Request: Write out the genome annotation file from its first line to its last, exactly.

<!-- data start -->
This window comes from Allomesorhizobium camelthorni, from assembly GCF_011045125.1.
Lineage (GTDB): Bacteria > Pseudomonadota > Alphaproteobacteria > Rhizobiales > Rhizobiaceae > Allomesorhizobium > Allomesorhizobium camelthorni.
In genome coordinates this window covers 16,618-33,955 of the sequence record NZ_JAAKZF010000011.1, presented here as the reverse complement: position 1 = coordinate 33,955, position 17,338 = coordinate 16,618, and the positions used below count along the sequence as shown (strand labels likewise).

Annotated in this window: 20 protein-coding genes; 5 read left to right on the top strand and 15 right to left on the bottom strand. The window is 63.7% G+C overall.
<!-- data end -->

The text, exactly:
This window comes from Allomesorhizobium camelthorni, from assembly GCF_011045125.1.
Lineage (GTDB): Bacteria > Pseudomonadota > Alphaproteobacteria > Rhizobiales > Rhizobiaceae > Allomesorhizobium > Allomesorhizobium camelthorni.
In genome coordinates this window covers 16,618-33,955 of the sequence record NZ_JAAKZF010000011.1, presented here as the reverse complement: position 1 = coordinate 33,955, position 17,338 = coordinate 16,618, and the positions used below count along the sequence as shown (strand labels likewise).

Annotated in this window: 20 protein-coding genes; 5 read left to right on the top strand and 15 right to left on the bottom strand. The window is 63.7% G+C overall.